Eighth notes are worth half as many beats as quarter notes in 4/4 time… therefore they are played twice as fast as quarter notes. We count 1+2+3+4+… blah, blah, blah.
That was how I used to introduce eighth notes to my piano students. It was what the method book told me to do… and it was how I had learned about eighth notes as a child.
It was also how I would lose my students’ attention faster than you could play… an eighth note. For my young piano students, the concept of fractions was not something they had encountered in school… and they weren’t too thrilled to bump into it in piano lessons.
As I gained more experience in teaching, and as I began to see just how much rhythm should be a full-body learning experience, I quickly changed my approach. And so these days when I introduce eighth notes to my piano students… I break out the rhythm instruments!
If you too are interested in switching up your eighth note introduction, keep reading as we explore rhythm instruments as a teaching tool.
Why Use Rhythm Instruments To Teach Eighth Notes?
My “feel it first” approach to teaching eighth notes does not mean we ignore the underlying theoretical concepts. It simply means that before we dig down into the nitty-gritty, we learn by doing. Why?
- Using hands-on materials that are fun and interactive provides a lasting memory. Students catch on to the concept fast… committing it to their long-term memory.
- “Full-body learning” is a powerful tool that works especially well for young children. Studies are showing that children learn best when they are active and moving..
- Rhythm instruments allow you to focus solely on rhythm without worrying about pitch. Taking note-reading out of the equation allows your students to focus on eighth notes in isolation, allowing for a smooth transition back to the keys.
- Using rhythm instruments is the perfect way to include off-the-bench activities that are still coordinated with your lesson’s overall learning goal.
- Using rhythm instruments turns an “on-the-page concept” into an “off-the-page dance”. Feeling rhythm improves fluency when your students return to the piano.
5 Ways To Use Rhythm Instruments To Teach Eighth Notes
You can use rhythm instruments to teach any rhythmic concept, but I never, ever forget to bring them out when eighth notes are first being introduced (because hey… it’s a lot more fun than banging, shaking and tapping whole notes). 😉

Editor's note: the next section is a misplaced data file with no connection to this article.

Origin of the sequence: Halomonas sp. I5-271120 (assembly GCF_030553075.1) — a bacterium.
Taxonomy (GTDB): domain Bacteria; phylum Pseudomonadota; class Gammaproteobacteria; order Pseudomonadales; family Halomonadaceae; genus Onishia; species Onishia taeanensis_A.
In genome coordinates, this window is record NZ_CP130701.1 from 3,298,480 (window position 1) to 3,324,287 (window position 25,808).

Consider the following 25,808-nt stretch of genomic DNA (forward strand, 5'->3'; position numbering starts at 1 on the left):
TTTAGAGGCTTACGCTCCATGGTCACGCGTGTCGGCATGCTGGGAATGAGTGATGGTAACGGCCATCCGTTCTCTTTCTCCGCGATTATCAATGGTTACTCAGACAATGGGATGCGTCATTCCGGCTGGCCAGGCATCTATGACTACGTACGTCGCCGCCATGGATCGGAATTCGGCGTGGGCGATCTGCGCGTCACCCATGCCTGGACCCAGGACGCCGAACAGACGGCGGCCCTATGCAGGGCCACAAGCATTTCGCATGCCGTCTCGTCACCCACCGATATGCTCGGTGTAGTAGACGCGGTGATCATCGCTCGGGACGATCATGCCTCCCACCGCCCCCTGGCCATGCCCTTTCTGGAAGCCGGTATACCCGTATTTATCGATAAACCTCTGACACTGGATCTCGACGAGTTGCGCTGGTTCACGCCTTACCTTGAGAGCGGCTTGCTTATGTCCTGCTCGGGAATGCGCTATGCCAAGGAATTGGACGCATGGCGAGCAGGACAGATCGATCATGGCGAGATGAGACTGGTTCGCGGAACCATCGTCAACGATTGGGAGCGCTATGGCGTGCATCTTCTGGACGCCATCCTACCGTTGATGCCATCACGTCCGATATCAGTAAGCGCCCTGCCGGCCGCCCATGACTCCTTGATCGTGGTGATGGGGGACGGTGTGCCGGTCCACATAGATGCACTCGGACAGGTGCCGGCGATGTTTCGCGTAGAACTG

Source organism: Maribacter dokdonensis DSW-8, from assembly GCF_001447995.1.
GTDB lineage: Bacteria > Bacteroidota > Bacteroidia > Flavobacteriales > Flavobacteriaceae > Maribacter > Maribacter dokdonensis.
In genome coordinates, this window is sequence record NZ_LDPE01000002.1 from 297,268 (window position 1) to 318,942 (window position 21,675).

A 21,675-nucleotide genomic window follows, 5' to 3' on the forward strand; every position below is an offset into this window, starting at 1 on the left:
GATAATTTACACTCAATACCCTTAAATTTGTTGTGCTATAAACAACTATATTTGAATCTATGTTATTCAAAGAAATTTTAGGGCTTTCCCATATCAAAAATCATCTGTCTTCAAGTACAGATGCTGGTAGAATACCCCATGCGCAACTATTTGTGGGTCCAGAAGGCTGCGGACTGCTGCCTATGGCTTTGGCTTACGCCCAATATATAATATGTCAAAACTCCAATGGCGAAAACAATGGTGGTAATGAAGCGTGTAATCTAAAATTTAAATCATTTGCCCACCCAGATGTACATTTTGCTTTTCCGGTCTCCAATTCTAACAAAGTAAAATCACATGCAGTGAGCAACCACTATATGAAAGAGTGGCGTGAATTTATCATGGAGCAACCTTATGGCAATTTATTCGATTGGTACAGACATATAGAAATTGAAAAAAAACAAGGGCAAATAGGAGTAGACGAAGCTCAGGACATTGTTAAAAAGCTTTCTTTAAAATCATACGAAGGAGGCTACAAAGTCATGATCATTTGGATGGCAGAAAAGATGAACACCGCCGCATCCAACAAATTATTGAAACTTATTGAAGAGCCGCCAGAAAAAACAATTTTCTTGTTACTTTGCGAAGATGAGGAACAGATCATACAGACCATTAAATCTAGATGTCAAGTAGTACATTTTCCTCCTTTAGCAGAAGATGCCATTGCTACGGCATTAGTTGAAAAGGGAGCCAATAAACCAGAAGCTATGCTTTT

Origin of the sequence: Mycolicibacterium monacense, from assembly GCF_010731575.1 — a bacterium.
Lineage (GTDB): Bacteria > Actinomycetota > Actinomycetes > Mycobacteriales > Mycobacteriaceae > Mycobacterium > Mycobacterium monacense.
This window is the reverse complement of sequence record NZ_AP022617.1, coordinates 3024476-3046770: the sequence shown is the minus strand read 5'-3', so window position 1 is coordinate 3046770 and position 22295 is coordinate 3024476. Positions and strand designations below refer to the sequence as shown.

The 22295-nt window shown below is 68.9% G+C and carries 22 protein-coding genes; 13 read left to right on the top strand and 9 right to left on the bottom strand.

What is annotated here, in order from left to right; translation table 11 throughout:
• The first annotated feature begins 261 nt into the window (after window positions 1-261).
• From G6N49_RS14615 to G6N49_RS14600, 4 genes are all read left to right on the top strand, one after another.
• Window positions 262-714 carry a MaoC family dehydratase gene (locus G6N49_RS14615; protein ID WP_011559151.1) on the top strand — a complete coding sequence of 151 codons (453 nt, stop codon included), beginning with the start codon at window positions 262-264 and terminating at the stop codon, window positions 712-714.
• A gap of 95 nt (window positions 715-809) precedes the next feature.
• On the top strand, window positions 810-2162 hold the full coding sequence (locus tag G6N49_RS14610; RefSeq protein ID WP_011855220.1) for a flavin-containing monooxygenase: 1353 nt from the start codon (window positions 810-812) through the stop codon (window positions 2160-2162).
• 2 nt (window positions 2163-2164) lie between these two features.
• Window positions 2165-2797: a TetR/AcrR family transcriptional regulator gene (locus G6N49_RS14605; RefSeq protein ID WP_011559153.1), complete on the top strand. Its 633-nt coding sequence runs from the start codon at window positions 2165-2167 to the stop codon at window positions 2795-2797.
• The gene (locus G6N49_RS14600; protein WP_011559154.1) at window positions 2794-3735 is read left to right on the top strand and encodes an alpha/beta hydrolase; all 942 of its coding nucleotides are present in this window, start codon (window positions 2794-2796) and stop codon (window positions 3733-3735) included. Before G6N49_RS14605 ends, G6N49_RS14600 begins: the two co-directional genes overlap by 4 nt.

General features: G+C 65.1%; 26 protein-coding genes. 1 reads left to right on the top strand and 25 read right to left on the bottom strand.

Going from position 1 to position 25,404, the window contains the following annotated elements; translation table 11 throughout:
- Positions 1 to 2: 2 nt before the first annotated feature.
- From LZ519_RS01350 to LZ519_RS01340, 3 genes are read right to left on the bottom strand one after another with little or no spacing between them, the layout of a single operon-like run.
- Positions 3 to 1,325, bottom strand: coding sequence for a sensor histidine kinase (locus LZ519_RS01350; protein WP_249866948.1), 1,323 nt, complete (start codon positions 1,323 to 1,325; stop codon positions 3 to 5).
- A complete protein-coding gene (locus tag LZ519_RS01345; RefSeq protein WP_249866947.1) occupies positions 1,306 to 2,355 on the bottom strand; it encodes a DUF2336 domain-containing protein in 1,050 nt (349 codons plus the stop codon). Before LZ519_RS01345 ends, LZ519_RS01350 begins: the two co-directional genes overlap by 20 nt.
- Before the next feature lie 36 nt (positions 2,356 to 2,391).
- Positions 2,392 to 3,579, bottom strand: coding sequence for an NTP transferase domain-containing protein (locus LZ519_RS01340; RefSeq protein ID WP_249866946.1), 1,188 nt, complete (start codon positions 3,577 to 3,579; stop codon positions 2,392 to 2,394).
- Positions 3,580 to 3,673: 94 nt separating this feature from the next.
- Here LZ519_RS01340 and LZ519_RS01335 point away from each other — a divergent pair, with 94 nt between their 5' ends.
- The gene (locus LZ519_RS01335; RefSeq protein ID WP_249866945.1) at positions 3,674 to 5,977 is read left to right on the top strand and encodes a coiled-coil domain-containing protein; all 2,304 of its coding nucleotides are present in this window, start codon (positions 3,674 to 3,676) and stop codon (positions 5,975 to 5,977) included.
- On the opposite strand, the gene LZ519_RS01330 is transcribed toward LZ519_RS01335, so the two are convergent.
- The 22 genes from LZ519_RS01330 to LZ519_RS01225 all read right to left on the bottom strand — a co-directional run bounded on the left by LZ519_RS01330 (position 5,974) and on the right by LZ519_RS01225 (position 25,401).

Here are the 5 ways I use rhythm instruments when teaching eighth notes. All you need are some basic rhythm instruments (think simple drums, maracas, castanets etc.) and some eighth note vs. quarter note rhythmic patterns. After demonstrating how quarter notes and eighth notes differ, try the following:
1. Choose two rhythm instruments that have contrasting sounds
Designate one instrument to be the “quarter note instrument” and one instrument to be the “eighth note instrument”. Play through a rhythmic pattern using the appropriate instrument. For example, if your student has a drum and a maraca, she would bang the drum for each quarter note and shake the maraca for each eighth note.
2. Give your student a rhythm instrument and keep one for yourself
Designate one person to be the “quarter note person” and one person to be the “eighth note person”. Turn your rhythmic pattern into a duet, with each person tapping or shaking their chosen note value. Switch instruments and try again!
3. Give your student a shaker instrument
Brainstorm fun ways that your student can play the shaker instrument (above her head, behind her back, side-to-side, low to the ground). Next, choose just two of the brainstormed methods (one for quarter notes and one for eighth notes) and then have your student move accordingly while shaking the rhythm.
4. Give your student drum sticks and an instrument she can tap
Designate quarter notes to one hand and eighth notes to the other. Have your student tap out the rhythm, switching hands as the note values change. Then, switch up the designated hands and try it again!
5. Give your student two instruments and divide your rhythm into measures
Have your student practice tapping or shaking the rhythm while switching instruments with each bar line. For example, measure one would be tapped on a drum, measure two shaken on maracas, measure three tapped on a drum, measure four shaken on maracas etc.
Make Rhythm Training “Full Body” With This Resource
When rhythm is taught using movement it becomes a memorable learning moment. Change the way you approach rhythm training with your tweens and teens using the Lap Tap Clap Revolution. We’ve paired pop piano solos with awesome-sounding body percussion accompaniments! Find out more here.